[Railway reconstruction Italy 1943-1946 published by Royal Engineers, 1946]

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Chapter I

Section I.
Staff and service organisation

2. - Allied Commission.

The Allied Commission has been in existence throughout the whole of the Italian campaign. The general intention was that the Commission should be an Allied organization which would exercise such controls as might be necessary in the various affairs of the country between the time when military control ceased and the normal peacetime administration of the country resumed efficient working. To do this, the Commission was divided up into a number of branches or Sub-Commissions each dealing with a separate aspect of the life of the country, i. e., Industry, Finance, Commerce, etc.

The Sub-Commission under whose jurisdiction the railways came, was the Transportation Sub-Commission, and this was further divided into Movements, Port and Warehouse, Road and Rail Divisions. The Rail Division was equipped with its own internal branches dealing with Operating, Workshops, Stores, Construction etc. Although the Commission as a whole was of some size, it was found that the strength of each of the specialist branches was very small, and that therefore their capabilities were very restricted.

Owing to the fact that the main bases were in Bari and Naples, and that the bulk of the traffic carried was military, the greater part of the Italian Railway system was retained under Military control unit until some time after the campaign was over (31 October, 1945). The only area which were restored to civilian control before this date were the Compartimenti of Palermo, and Reggio di Calabria. It thus happened that the scope of A.C. to function in the manner intended was somewhat limited. With a view to effecting a compromise and at the same time to making the best use of all available resources, arrangements were mutually evolved between M.R.S., and A.C., to enable them both to work in harmony in the military zone.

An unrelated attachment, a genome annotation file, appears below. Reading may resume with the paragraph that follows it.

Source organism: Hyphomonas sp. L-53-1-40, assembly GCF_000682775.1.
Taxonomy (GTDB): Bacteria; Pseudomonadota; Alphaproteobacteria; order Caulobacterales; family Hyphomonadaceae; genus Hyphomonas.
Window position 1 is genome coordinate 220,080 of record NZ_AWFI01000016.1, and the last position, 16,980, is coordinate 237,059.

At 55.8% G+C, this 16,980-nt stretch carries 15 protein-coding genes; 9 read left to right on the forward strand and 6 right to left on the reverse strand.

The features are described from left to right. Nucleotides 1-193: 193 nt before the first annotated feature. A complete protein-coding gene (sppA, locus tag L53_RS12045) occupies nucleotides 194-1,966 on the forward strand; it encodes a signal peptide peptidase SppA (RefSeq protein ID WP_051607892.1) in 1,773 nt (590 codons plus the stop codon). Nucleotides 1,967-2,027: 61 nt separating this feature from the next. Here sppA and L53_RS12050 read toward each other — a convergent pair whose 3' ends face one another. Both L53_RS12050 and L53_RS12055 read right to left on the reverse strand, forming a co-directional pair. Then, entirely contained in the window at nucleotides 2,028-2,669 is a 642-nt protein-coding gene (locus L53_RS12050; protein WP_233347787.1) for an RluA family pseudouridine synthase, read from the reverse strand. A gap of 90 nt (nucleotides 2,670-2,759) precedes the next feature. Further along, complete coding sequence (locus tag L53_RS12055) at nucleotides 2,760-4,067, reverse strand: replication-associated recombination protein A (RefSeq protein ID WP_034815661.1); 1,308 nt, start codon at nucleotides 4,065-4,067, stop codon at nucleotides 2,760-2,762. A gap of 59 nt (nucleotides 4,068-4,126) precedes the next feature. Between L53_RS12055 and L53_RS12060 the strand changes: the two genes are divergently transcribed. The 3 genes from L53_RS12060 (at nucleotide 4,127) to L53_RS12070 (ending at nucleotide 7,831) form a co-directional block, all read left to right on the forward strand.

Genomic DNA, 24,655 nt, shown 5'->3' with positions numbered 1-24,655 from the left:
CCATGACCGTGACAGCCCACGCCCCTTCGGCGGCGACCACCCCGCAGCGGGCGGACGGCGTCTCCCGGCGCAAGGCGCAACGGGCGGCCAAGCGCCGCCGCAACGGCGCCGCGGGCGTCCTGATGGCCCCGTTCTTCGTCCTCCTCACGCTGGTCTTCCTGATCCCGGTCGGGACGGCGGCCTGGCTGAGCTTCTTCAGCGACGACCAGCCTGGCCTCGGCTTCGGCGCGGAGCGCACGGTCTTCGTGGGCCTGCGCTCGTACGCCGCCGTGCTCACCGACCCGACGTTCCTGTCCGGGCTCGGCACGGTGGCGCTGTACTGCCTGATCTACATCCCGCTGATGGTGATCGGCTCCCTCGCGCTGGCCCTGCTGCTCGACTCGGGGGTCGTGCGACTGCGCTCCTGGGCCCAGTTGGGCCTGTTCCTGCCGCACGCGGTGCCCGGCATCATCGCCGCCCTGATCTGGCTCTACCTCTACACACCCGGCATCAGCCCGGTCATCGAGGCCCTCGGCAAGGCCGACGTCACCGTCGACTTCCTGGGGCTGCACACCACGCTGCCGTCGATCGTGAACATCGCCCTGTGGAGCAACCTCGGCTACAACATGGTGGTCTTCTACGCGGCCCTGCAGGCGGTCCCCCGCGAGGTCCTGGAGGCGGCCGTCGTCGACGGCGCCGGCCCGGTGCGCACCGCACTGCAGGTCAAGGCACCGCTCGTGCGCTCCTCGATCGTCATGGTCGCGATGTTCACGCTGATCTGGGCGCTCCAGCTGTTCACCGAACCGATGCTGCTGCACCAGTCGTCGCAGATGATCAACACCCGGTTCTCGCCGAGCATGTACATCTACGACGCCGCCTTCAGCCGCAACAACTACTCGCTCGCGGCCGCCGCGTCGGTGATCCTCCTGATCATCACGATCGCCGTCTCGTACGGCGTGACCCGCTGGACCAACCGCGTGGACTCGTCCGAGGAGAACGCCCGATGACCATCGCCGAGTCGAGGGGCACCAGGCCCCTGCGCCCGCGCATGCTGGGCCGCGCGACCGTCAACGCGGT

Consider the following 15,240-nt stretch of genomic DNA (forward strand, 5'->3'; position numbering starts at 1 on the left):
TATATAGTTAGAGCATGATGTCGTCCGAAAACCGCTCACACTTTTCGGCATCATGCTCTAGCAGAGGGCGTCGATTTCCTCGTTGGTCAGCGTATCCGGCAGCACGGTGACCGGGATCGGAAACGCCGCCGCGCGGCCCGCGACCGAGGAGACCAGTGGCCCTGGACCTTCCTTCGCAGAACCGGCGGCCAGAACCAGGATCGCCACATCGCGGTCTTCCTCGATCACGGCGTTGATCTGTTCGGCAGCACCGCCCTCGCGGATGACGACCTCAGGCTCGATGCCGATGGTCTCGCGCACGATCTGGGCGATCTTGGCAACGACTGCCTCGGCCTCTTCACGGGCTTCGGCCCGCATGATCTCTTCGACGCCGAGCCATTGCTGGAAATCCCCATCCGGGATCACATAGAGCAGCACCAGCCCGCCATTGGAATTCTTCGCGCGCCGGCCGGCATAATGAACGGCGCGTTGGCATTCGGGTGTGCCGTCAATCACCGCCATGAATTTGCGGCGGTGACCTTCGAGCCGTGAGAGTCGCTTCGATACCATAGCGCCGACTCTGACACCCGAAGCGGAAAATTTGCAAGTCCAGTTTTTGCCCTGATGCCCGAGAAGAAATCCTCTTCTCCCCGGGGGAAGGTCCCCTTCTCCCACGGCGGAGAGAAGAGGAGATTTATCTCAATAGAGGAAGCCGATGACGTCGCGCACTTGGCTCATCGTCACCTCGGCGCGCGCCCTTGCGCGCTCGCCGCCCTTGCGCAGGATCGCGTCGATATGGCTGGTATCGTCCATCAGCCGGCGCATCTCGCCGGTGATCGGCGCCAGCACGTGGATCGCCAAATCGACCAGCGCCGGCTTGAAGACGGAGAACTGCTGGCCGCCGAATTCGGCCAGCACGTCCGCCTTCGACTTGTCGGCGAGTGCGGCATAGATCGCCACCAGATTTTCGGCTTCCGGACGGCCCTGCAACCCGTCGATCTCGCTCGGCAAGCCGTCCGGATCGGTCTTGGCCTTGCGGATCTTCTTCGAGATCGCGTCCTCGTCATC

The basis of this agreement in so far as Construction was concerned, was that A.C. would supervise all works put in hand by the Italian State Railways regardless of whether they were for military or civil benefit. M.R.S. would then restrict its activities to works executed by military forces. To enable this arrangement to work properly M.R.S. undertook supply of such stores, as might be necessary from military sources, to the I.S.R. Contractors, as and when requested by A.C. A.C. thus became a central agency for organizing and controlling I.S.R. civilian contractors for and on behalf of M.R.S.

In addition to this work, A.C. were allowed to operate with very little restriction on such lines in the military zone as were from time to time declared to be of no military importance. In general, it was of course not possible to admit the issue of any military stores to such projects, but owing to the close working relationship between M.R.S. and A.C. at this time, it was frequently possible to smooth out difficulties more easily than would than would otherwise have been possible.

The system of controls placed on the economic life of the country by both the Military Authorities and the Allied Commission was so rigid and universal that the Italian State Railway had virtually no independence of action in Construction matters and any proposals for works other than routine maintenance had to be approved before they could be put in hand. The Rails division of A.C. had no power in itself to approve any works. Works of a military value could only be approved by M.R.S., and works of civil importance could only be approved by the body of the Allied Commission after consideration of the various economic and industrial implications of the proposals.

When the proposals had been approved it became the responsibility of the Rails division to call on the I.S.R. to put the work in hand. From that point until the completion of the works, the Rails Division maintained control through the I.S.R. In addition they acted on behalf of the I.S.R. in all questions concerning the Allied Authorities. This latter responsibility was probably one of the most arduous of their duties and involved such difficult questions as obtaining releases for frozen stores, circulation permits for personnel, etc.

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[Railway reconstruction Italy 1943-1946 published by Royal Engineers, 1946]

Alessandro Tuzza